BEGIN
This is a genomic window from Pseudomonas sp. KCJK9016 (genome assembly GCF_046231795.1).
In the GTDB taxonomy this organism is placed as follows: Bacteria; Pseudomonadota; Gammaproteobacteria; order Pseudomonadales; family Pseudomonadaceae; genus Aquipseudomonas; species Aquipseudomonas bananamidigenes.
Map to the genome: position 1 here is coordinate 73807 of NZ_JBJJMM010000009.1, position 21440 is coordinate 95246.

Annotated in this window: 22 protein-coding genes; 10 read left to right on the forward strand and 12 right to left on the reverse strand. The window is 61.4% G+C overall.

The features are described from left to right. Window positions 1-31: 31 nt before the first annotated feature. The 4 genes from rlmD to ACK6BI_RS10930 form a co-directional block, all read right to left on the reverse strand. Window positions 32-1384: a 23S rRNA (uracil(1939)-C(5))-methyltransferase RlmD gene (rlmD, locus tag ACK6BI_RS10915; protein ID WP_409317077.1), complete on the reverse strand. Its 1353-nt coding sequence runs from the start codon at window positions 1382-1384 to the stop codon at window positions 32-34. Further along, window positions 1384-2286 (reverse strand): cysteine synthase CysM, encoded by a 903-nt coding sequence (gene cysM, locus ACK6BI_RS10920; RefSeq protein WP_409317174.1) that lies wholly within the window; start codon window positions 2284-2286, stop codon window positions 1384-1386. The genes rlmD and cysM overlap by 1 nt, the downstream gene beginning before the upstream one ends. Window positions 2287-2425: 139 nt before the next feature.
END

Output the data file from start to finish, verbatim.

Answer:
This is a genomic window from Pseudomonas sp. KCJK9016 (genome assembly GCF_046231795.1).
In the GTDB taxonomy this organism is placed as follows: Bacteria; Pseudomonadota; Gammaproteobacteria; order Pseudomonadales; family Pseudomonadaceae; genus Aquipseudomonas; species Aquipseudomonas bananamidigenes.
Map to the genome: position 1 here is coordinate 73807 of NZ_JBJJMM010000009.1, position 21440 is coordinate 95246.

Annotated in this window: 22 protein-coding genes; 10 read left to right on the forward strand and 12 right to left on the reverse strand. The window is 61.4% G+C overall.

The features are described from left to right. Window positions 1-31: 31 nt before the first annotated feature. The 4 genes from rlmD to ACK6BI_RS10930 form a co-directional block, all read right to left on the reverse strand. Window positions 32-1384: a 23S rRNA (uracil(1939)-C(5))-methyltransferase RlmD gene (rlmD, locus tag ACK6BI_RS10915; protein ID WP_409317077.1), complete on the reverse strand. Its 1353-nt coding sequence runs from the start codon at window positions 1382-1384 to the stop codon at window positions 32-34. Further along, window positions 1384-2286 (reverse strand): cysteine synthase CysM, encoded by a 903-nt coding sequence (gene cysM, locus ACK6BI_RS10920; RefSeq protein WP_409317174.1) that lies wholly within the window; start codon window positions 2284-2286, stop codon window positions 1384-1386. The genes rlmD and cysM overlap by 1 nt, the downstream gene beginning before the upstream one ends. Window positions 2287-2425: 139 nt before the next feature.